If the animal rights groups have their way, Florida voters will decide if sows can be housed in gestation crates. On Thursday, the Florida Supreme Court cleared the way for a statewide vote on the issue.

By a unanimous vote, the state's highest court ruled that a proposed constitutional amendment protecting sows from immobility is succinct and accurately portrayed, two criteria necessary to put the issue before voters in a referendum.

Pork producers say the crates allow them to keep more pigs in smaller areas, increase production and reduce the cost of labor and feed. Research cited by opponents of the practice say the crates prevent pigs from turning around, causing psychological and physical problems ranging from chronic stress to urinary infections.

With court approval in hand, backers of the petition led by Pompano Beach-based Floridians for Humane Farms, a coalition of animal rights groups, need 488,722 signatures to put to the issue to voters in November. So far, backers say they have 235,000.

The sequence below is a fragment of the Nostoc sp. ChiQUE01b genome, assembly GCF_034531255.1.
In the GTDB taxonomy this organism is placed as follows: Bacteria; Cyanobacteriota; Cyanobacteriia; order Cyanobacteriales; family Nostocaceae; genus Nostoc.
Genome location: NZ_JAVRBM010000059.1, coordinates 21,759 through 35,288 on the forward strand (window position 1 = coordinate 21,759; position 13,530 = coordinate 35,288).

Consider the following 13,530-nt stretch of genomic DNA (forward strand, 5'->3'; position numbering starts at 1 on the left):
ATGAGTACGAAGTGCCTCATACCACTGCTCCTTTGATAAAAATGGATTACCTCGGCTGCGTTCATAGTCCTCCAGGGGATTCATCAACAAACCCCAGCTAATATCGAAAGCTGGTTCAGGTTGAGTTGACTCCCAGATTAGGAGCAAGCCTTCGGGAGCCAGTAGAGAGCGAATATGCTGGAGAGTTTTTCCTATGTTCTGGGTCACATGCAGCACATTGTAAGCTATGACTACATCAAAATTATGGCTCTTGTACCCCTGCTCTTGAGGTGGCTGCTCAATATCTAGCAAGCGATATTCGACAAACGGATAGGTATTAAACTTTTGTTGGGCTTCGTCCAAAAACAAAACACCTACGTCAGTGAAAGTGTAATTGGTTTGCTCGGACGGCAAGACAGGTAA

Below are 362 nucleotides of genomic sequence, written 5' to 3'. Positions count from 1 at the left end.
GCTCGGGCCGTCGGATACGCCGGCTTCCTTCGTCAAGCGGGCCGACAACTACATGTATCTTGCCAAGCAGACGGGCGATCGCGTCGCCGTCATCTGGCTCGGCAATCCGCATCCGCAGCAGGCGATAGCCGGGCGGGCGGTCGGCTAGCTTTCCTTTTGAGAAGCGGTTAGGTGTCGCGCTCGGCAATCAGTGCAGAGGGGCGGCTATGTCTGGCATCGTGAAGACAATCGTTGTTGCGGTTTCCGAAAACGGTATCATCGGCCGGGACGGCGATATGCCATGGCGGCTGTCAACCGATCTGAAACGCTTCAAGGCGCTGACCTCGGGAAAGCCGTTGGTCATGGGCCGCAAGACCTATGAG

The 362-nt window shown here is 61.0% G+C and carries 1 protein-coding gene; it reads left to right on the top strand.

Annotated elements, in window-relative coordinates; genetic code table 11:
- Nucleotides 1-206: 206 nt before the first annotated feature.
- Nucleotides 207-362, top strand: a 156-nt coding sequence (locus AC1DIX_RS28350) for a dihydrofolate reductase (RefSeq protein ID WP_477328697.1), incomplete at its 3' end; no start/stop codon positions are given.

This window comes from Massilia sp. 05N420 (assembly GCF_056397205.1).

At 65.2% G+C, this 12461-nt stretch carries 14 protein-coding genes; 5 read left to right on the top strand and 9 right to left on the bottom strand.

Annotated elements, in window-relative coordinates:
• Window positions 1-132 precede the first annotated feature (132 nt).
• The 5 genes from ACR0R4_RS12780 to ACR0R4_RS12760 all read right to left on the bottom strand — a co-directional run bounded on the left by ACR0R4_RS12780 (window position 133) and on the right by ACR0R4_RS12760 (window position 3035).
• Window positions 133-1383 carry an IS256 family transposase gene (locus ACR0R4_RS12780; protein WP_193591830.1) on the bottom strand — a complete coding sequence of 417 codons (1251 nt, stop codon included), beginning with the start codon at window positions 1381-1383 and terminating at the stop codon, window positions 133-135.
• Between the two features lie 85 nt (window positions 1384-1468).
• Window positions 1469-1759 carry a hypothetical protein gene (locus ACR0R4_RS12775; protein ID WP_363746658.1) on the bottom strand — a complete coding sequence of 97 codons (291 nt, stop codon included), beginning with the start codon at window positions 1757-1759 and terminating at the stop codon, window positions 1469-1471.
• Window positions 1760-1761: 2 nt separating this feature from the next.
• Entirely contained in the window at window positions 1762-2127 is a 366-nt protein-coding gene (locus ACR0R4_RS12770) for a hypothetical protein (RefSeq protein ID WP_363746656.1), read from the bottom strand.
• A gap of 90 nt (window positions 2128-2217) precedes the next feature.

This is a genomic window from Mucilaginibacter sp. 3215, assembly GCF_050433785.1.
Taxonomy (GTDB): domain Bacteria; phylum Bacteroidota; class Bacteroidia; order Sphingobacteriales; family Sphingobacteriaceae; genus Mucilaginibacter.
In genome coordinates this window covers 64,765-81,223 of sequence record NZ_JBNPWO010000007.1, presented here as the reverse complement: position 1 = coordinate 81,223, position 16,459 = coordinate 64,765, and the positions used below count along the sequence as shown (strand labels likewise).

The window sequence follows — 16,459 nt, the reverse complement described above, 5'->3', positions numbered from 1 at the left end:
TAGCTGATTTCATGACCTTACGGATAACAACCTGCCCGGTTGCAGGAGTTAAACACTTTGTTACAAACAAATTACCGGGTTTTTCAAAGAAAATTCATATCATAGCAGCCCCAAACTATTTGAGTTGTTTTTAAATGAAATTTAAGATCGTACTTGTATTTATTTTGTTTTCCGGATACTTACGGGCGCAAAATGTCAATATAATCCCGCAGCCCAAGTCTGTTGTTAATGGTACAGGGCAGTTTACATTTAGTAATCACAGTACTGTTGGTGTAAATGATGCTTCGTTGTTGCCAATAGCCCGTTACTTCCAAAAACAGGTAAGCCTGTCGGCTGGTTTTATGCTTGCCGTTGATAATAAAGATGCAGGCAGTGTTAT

While approving the ballot language, three of the seven justices wrote a separate opinion calling on lawmakers to make it tougher to change Florida's constitution.

Agricultural groups opposing the amendment say that only two small pork producers in Florida use gestational crates. But the state's lax laws allowing for public initiatives made it a perfect target for groups that have been unsuccessful advancing similar protections in other parts of the United States.

"The reason why we're the first is that Florida allows for such trivial things to be put on the ballot," says Frank Hall, spokesman for the Florida Farm Bureau. "Their feeling is if they can get it passed in Florida, there will be a domino effect and they can move into bigger hog producing states."

The ballot title reads simply: "Animal Cruelty Amendment: Limiting Cruel and Inhumane Confinement of Pigs During Pregnancy." Given the emotional nature of the issue, Hall said farm groups hold out little hope of defeating it at the polls.

Reuters